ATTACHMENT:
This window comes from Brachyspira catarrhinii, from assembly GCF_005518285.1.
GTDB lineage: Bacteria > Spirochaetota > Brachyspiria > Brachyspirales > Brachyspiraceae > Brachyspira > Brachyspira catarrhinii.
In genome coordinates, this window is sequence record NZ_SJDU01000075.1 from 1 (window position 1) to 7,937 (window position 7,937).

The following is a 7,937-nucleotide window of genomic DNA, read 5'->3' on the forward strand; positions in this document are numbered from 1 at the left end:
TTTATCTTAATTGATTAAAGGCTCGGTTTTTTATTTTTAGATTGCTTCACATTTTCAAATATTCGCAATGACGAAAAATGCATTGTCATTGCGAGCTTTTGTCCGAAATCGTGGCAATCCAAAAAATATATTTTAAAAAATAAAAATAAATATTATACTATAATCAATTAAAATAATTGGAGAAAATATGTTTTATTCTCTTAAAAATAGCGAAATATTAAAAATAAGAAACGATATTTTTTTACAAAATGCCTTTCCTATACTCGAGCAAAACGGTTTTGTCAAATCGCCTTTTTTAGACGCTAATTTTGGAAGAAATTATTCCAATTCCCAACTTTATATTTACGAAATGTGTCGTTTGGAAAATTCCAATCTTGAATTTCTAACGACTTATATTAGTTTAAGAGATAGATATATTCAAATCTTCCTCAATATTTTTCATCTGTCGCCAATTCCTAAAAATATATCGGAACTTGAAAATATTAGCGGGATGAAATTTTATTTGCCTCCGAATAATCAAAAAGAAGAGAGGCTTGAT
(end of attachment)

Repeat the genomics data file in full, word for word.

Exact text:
This window comes from Brachyspira catarrhinii, from assembly GCF_005518285.1.
GTDB lineage: Bacteria > Spirochaetota > Brachyspiria > Brachyspirales > Brachyspiraceae > Brachyspira > Brachyspira catarrhinii.
In genome coordinates, this window is sequence record NZ_SJDU01000075.1 from 1 (window position 1) to 7,937 (window position 7,937).

The following is a 7,937-nucleotide window of genomic DNA, read 5'->3' on the forward strand; positions in this document are numbered from 1 at the left end:
TTTATCTTAATTGATTAAAGGCTCGGTTTTTTATTTTTAGATTGCTTCACATTTTCAAATATTCGCAATGACGAAAAATGCATTGTCATTGCGAGCTTTTGTCCGAAATCGTGGCAATCCAAAAAATATATTTTAAAAAATAAAAATAAATATTATACTATAATCAATTAAAATAATTGGAGAAAATATGTTTTATTCTCTTAAAAATAGCGAAATATTAAAAATAAGAAACGATATTTTTTTACAAAATGCCTTTCCTATACTCGAGCAAAACGGTTTTGTCAAATCGCCTTTTTTAGACGCTAATTTTGGAAGAAATTATTCCAATTCCCAACTTTATATTTACGAAATGTGTCGTTTGGAAAATTCCAATCTTGAATTTCTAACGACTTATATTAGTTTAAGAGATAGATATATTCAAATCTTCCTCAATATTTTTCATCTGTCGCCAATTCCTAAAAATATATCGGAACTTGAAAATATTAGCGGGATGAAATTTTATTTGCCTCCGAATAATCAAAAAGAAGAGAGGCTTGAT